Don’t compromise your security during the COVID-19 crisis

Don’t compromise your security during the COVID-19 crisis

The COVID-19 pandemic has resulted in an exponential growth in people working from home, meaning that the level of security we take for granted may now not be as strong as it was before.

By Jason Dewar

Principal Consultant, Response

14 Apr 2020

For many companies that have a mature Acceptable Use Policy (AUP) and have already put preparations in place for business continuity working, there is probably no need for change. But if you are a business that is not geared up for remote working at scale, there is an urgency to review the way you operate, especially if you are allowing the use of personally-owned equipment to facilitate home working.

From an organisational perspective, the main risks come from the use of systems, software and devices that are not BAU (Business as Usual). This could range from employees’ own PCs or laptops, or the use of non-standard platforms such as for conferencing facilities and other collaboration systems. It is important to assume these are insecure.

Here are few issues you should consider in these challenging times:

  • Are your employees using personal devices? If so, you need to ensure that the devices meet minimum security requirements including the use of complex password protection, up-to-date operating systems and applications and current and reliable anti-virus software. You also need to ensure methods of accessing sensitive information remain secure through robust authentication and the protection of data in transit. 

  • If using personal devices, make sure your staff know not to attempt to connect them if they are displaying security issues such as: the device being very slow running, pop-up ads appear and if the device have been infected in the past.

    We have heard of many instances where staff have been asked to use their own laptops only to discover that they have a raft of malware just waiting to be let loose on the corporate network once connected.  This can be a significant problem for companies that are changing the way they operate during this crisis.

  • Are your employees likely to be connecting their personal devices directly to company equipment such as USB memory, keyboards, cameras or large screens? If so, you should set acceptability parameters for each piece of kit.  

  • Businesses should not be rushing to make a whole raft of changes to their Acceptable Use Policy, however chances are existing AUPs may not address the extreme situation we find ourselves in. They may be over restrictive, or miss aspects of operation that may have been changed due to changed working conditions. Look at it carefully and if necessary, review it and provide staff with an amended version to ensure essential compliance remains in place. And if you need help with that, get in touch and we can do so.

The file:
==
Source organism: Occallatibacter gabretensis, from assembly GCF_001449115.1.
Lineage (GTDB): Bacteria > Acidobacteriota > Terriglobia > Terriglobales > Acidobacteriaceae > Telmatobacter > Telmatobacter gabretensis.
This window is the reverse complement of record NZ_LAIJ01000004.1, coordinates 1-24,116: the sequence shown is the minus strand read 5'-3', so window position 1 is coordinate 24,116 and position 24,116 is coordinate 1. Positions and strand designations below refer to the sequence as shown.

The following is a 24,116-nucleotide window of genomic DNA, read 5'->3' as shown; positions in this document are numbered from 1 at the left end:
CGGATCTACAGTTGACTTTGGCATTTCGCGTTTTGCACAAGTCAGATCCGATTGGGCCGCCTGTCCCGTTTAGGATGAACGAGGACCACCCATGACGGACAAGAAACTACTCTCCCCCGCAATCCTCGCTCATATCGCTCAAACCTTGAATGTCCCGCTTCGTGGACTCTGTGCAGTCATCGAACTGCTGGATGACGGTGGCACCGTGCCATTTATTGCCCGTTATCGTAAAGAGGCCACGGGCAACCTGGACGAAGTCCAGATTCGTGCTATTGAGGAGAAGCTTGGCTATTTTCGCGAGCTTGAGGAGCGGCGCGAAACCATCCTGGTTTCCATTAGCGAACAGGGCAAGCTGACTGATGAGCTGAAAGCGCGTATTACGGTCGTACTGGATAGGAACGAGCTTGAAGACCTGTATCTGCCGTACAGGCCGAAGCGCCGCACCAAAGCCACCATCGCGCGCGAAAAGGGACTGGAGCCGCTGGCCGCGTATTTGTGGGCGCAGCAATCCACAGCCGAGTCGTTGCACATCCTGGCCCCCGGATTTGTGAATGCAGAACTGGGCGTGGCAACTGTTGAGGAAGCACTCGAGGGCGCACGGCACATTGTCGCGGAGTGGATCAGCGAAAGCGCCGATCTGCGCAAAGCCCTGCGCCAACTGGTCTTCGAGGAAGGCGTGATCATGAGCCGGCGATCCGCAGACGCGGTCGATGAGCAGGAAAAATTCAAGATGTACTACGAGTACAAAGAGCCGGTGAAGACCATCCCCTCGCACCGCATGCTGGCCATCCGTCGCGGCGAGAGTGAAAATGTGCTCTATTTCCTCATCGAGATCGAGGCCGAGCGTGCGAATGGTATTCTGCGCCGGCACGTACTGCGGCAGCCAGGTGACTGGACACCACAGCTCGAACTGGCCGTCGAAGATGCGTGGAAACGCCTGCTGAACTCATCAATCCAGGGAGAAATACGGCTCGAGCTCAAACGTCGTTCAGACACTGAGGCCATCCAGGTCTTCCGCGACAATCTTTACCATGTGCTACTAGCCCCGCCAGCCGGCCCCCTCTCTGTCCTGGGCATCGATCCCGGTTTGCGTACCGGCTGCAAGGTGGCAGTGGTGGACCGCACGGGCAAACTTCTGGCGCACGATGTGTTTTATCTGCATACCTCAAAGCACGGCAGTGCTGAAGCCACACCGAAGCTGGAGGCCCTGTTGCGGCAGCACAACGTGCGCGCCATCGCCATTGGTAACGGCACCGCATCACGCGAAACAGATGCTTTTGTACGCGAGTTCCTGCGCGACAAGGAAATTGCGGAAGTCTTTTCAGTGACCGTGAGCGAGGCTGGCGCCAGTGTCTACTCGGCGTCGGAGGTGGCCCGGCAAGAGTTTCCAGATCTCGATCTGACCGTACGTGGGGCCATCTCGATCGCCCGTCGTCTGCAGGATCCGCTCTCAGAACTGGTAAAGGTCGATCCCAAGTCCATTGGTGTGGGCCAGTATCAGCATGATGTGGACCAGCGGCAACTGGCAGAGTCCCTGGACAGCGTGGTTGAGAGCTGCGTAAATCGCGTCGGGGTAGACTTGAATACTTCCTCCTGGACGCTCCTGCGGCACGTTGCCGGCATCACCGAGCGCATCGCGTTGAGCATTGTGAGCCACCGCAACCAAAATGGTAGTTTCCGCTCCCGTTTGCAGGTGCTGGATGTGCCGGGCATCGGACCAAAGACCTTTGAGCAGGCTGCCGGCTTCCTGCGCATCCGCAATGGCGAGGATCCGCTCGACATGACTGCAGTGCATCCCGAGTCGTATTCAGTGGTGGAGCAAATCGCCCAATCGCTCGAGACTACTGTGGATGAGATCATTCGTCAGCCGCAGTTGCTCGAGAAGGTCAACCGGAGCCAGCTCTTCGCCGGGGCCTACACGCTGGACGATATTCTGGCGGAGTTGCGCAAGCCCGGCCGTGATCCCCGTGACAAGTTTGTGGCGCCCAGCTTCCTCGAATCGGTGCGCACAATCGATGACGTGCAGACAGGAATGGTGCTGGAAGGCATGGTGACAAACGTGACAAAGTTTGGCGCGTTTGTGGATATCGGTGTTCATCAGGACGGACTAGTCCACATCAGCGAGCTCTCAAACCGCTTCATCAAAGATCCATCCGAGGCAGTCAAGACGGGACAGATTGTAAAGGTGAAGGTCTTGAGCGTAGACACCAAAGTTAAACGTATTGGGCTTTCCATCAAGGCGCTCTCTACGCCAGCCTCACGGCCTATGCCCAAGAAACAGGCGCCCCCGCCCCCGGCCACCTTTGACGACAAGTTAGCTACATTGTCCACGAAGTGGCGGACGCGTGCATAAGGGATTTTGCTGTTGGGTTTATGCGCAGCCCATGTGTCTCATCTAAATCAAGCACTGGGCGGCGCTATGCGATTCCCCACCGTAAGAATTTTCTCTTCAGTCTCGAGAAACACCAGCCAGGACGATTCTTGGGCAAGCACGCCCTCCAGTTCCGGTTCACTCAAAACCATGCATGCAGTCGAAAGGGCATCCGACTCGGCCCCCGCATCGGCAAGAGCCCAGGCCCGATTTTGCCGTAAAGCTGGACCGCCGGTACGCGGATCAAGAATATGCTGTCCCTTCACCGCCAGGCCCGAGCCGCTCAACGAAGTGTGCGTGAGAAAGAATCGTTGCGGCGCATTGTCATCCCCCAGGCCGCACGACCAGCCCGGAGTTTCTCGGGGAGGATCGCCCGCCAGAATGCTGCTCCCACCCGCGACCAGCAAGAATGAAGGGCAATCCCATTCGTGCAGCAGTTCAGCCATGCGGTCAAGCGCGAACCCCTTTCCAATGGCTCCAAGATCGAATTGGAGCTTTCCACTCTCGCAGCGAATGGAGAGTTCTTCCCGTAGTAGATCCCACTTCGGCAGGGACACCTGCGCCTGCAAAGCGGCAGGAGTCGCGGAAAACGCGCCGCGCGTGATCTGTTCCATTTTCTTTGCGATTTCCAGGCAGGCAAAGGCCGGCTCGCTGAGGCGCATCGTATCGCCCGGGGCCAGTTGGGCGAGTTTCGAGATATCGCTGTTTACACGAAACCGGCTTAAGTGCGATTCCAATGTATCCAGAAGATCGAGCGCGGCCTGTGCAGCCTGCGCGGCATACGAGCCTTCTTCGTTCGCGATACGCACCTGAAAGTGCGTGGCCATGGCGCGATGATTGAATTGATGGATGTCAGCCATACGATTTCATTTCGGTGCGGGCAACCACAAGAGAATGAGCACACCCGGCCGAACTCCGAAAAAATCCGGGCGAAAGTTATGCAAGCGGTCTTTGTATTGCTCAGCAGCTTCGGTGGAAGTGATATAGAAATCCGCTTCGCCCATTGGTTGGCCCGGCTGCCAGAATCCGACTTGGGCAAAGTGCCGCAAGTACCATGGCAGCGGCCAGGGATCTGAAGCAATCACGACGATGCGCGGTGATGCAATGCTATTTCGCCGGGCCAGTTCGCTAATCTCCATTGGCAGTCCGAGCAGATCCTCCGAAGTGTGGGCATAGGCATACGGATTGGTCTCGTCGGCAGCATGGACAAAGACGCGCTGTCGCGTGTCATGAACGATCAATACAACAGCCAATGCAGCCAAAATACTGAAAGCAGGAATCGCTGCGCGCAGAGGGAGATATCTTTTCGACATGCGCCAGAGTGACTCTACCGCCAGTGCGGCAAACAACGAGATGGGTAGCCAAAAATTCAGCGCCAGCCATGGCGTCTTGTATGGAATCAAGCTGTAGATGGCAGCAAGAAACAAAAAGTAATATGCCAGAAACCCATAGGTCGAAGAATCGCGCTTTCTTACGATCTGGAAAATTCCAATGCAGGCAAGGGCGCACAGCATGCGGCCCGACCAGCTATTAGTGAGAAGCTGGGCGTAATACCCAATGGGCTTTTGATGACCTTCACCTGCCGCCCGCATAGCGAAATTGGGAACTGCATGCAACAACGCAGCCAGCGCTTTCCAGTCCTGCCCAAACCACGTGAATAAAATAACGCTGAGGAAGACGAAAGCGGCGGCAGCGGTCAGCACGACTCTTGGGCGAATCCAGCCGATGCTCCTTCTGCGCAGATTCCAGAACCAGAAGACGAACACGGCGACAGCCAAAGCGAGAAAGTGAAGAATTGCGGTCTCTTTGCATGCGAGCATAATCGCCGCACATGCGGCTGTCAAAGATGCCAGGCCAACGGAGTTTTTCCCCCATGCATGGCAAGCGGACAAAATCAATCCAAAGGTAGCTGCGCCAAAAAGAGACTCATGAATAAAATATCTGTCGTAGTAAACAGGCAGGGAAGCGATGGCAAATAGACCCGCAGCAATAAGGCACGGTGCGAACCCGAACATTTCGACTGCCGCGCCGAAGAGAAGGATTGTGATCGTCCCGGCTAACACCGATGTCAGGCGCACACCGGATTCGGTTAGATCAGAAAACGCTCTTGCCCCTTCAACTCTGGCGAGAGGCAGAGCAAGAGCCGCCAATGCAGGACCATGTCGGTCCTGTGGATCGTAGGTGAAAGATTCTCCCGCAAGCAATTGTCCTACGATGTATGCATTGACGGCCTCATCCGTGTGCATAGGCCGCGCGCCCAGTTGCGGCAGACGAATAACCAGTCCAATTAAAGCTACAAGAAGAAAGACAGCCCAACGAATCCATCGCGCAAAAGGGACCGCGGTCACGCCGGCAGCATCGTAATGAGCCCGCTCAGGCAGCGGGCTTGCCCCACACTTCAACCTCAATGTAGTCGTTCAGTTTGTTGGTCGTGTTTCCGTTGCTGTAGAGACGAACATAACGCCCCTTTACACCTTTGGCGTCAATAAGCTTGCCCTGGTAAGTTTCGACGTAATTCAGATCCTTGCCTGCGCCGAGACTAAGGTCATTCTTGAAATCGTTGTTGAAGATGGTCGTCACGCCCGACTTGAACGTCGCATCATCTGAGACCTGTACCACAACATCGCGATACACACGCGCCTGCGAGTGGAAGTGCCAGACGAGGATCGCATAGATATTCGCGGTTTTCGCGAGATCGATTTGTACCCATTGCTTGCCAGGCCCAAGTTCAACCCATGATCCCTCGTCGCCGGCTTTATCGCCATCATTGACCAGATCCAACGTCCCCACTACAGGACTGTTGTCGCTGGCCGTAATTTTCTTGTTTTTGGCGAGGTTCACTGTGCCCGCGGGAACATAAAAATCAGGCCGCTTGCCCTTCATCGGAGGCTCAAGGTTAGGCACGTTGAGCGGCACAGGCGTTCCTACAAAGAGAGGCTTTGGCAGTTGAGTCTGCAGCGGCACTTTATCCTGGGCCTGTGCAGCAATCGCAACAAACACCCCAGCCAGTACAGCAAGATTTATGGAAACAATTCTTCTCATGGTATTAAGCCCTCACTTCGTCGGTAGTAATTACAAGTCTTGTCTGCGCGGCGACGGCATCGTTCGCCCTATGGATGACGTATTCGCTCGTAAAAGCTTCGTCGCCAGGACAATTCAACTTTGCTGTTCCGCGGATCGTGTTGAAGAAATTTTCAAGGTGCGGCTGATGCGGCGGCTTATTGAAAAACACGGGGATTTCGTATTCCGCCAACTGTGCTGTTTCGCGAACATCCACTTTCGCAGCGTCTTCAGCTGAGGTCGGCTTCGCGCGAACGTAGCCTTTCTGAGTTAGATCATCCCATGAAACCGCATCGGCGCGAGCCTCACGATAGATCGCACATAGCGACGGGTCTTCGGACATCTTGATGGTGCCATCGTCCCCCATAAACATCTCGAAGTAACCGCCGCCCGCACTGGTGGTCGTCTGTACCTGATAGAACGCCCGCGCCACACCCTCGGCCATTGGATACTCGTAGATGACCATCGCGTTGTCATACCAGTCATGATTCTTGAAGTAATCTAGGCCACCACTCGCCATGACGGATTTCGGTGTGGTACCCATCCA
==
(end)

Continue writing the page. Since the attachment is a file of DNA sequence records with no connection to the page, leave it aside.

• No one knows how long we will be working from home, but if you are permitting the use of personal devices, don’t leave it until the last minute to consider how you can ensure data does not remain on those devices after this lengthy business interruption.

  • Don’t forget your office premises and make sure they are secure whilst they stand empty with sufficient security and intruder detection to protect your key assets. With everyone staying in their houses, thieves may well turn their attention to offices.

  • It is also quite possible that you will have staff leaving the company during this lockdown. So, consideration must be given on how to recover IT assets and close accounts. You may also want to consider locking access for furloughed employees.

For those working from home, much of the risk can be mitigated by additional situational awareness. Consider the following: 

  • Think about physical security and make sure your laptops or mobile phones are safe from theft. For example, with the weather getting warmer, is your laptop sitting next to an open window on the ground floor?

  • Get into the habit of locking of your screen (Windows + L key) if a family member or flat mate comes into the room, particularly if your job involves working with sensitive and confidential information.  

  • Lock your laptop every time you walk away. What could be more natural than getting up from your sofa and getting a cup of tea? It may seem that your laptop is safe in your home, but you could be distracted and leave it for longer than expected. This can open the device up to a whole range of potential threats. 

    Some less malicious threats, but just as damaging, could be your young children accidently sending a message “to all” because you’ve left their computer unlocked while you make a coffee. Or better still, the MD receiving a video call from a three-year old! Embarrassing at best – so don’t be that person.  

  • Avoid eavesdropping. Sometimes when we’ve got headsets on, it’s easy to get lost in the call, meaning that others in your household (or through open windows and thin walls) may overhear something they shouldn’t and innocently pass this information to a friend. It’s good to agree workspaces in your house and create rules around video/telephones calls.

  • We could be working from home for a long time, so get into a routine and use the time to reconnect with the family. 

There is no doubt that COVID-19 has presented unimaginable chaos and challenges for all of us. And whilst we rapidly adapt and change to ensure businesses can carry on and survive, there is no room for compromise when it comes to security. After all, cyber criminals can’t go anywhere too.

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About Jason Dewar

Principal Consultant, Response

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